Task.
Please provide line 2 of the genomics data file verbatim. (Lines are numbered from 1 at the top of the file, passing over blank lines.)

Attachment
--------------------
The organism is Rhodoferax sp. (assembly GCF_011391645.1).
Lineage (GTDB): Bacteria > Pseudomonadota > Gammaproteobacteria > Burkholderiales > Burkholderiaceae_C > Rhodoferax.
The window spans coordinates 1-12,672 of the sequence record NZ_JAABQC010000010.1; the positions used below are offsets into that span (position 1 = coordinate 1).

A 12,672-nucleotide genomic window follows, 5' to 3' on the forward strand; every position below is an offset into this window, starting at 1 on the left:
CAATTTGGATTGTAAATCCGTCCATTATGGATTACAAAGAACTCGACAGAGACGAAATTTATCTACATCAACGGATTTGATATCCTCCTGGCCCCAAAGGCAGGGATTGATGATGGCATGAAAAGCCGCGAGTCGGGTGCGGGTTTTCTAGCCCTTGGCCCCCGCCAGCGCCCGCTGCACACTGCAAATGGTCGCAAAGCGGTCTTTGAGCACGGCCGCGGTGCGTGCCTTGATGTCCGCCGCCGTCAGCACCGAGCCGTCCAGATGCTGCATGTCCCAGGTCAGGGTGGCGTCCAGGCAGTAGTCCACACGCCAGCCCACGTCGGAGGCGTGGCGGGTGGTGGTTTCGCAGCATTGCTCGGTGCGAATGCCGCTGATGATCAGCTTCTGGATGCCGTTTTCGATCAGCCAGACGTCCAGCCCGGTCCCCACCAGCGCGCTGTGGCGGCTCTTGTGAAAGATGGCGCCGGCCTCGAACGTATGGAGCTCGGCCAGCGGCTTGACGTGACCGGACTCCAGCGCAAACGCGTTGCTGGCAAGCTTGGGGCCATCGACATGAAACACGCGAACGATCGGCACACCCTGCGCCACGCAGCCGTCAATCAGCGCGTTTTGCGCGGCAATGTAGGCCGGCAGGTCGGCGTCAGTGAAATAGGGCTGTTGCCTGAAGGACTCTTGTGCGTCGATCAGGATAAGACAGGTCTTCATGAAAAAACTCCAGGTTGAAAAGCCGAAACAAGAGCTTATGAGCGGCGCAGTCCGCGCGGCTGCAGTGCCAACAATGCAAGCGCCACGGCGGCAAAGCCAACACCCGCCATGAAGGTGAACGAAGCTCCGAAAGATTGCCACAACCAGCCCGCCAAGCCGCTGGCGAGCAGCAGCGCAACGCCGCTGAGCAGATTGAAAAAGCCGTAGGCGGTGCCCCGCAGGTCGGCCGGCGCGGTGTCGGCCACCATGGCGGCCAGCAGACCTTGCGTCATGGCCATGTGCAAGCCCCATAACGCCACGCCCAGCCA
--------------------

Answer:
Lineage (GTDB): Bacteria > Pseudomonadota > Gammaproteobacteria > Burkholderiales > Burkholderiaceae_C > Rhodoferax.